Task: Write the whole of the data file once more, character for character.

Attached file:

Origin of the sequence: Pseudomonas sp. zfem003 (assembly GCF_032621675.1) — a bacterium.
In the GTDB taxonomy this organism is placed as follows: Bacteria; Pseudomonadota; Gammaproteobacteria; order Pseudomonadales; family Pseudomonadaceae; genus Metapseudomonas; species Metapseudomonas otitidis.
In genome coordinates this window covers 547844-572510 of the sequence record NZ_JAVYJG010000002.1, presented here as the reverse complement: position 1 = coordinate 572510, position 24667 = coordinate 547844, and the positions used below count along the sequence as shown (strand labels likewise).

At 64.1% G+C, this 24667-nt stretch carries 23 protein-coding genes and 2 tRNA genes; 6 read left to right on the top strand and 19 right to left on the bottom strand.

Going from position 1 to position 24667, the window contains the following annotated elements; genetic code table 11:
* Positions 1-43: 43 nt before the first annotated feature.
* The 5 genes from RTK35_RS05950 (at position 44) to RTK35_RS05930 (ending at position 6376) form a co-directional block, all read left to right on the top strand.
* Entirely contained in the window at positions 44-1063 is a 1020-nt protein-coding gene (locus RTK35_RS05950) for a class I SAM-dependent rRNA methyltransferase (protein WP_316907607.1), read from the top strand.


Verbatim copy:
Origin of the sequence: Pseudomonas sp. zfem003 (assembly GCF_032621675.1) — a bacterium.
In the GTDB taxonomy this organism is placed as follows: Bacteria; Pseudomonadota; Gammaproteobacteria; order Pseudomonadales; family Pseudomonadaceae; genus Metapseudomonas; species Metapseudomonas otitidis.
In genome coordinates this window covers 547844-572510 of the sequence record NZ_JAVYJG010000002.1, presented here as the reverse complement: position 1 = coordinate 572510, position 24667 = coordinate 547844, and the positions used below count along the sequence as shown (strand labels likewise).

At 64.1% G+C, this 24667-nt stretch carries 23 protein-coding genes and 2 tRNA genes; 6 read left to right on the top strand and 19 right to left on the bottom strand.

Going from position 1 to position 24667, the window contains the following annotated elements; genetic code table 11:
* Positions 1-43: 43 nt before the first annotated feature.
* The 5 genes from RTK35_RS05950 (at position 44) to RTK35_RS05930 (ending at position 6376) form a co-directional block, all read left to right on the top strand.
* Entirely contained in the window at positions 44-1063 is a 1020-nt protein-coding gene (locus RTK35_RS05950) for a class I SAM-dependent rRNA methyltransferase (protein WP_316907607.1), read from the top strand.